The city mistakenly tore down this man’s home. Now, they are suing him for $68K in demolition costs

ATLANTA — First, the city demolished his home. Now, they are trying to foreclose on the property to pay for the $68,000 in demolition costs.

The whole time, an Atlanta man said the paperwork had the wrong address on it.

“I’m not going to let the city take this from me. I’m going to fight them tooth and nail,” said homeowner Everett Tripodis.

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It’s just an empty lot now, but the city demolished his southwest Atlanta house. Now, Tripodis told Channel 2 consumer investigator Justin Gray that he has been served with a lawsuit from the city of Atlanta saying they intend to foreclose and take the property.

“When I saw that came from the city, I was quite excited. Maybe it was a letter of apology. Maybe it was a check. Maybe they’re going to justly compensate me. I opened it up and realized that they were suing me,” Tripodis said.

Gray first reported in March, how before tearing down the house, the city sent its notices that a city inspector found the house unfit for habitation to the wrong addresses. Certified letters were “returned to sender.”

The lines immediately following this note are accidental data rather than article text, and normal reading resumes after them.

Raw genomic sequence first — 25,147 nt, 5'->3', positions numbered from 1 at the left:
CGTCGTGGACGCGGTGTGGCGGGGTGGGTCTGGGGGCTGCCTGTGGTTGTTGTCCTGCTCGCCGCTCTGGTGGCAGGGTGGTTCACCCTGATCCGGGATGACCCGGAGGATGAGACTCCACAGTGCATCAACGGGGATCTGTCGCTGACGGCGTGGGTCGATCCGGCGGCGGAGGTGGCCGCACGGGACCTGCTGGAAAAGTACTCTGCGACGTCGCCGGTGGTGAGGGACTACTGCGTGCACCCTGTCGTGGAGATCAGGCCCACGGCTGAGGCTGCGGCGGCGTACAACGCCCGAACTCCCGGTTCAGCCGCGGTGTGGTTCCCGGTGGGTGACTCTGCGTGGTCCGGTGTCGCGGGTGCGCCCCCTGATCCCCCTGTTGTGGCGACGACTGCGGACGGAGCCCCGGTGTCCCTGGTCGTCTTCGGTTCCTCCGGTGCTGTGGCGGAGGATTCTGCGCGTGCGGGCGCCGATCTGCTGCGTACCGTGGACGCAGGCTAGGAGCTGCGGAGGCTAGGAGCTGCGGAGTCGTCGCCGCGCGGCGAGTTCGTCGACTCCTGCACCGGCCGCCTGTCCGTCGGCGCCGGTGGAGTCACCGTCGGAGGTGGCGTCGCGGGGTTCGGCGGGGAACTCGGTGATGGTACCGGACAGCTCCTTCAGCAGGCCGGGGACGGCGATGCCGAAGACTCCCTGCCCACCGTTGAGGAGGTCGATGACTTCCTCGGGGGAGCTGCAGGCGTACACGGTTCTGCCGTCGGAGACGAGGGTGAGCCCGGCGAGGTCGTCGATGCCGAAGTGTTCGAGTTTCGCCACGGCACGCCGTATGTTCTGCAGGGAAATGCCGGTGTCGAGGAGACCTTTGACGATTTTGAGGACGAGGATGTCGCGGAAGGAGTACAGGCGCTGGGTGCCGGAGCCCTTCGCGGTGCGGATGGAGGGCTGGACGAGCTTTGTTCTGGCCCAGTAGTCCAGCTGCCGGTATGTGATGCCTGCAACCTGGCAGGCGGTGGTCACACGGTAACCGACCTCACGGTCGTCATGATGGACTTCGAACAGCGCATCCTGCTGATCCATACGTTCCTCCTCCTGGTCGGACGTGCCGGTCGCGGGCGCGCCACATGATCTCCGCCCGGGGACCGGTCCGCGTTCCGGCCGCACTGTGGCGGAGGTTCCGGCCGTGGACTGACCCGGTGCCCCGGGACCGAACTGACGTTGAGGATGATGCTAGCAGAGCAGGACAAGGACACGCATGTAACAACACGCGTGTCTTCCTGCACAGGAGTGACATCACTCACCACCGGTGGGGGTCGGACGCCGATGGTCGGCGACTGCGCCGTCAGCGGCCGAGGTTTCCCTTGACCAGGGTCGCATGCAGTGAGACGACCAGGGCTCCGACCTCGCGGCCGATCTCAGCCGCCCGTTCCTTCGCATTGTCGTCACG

Even the official demolition hearing notice was for Lawton Avenue zip code 30314. But Tripodis’s home is on Lawton Street, which is in the 30310 zip code about 1.4 miles away.

Our Channel 2 Action story got the attention of the City Council.

A review of the city’s demolition, or “in rem” process, reported to the council in April found that some property owners were unaware their homes were up for demolition.

But now, even after those problems were flagged to city leaders, Tripodis got served with a lawsuit. The city is alleging that “the property should be sold at public outcry unless one or more of the interested parties tenders the full redemption amount.”

That amount with interest is now more than $68,000 in demolition costs.

“After you air the story, after everyone sees it, instead of them fixing the problem, they double down and do it again. It’s like after the slap comes the spit in my face. I’m just frustrated,” Tripodis said.

Tripodis had already filed a lawsuit against the city for the demolition. That’s still stuck in the Fulton Court system. He only has a matter of a few weeks to respond to the foreclosure suit.

Gray contacted the mayor’s office about this story. They tell us they are researching the situation.


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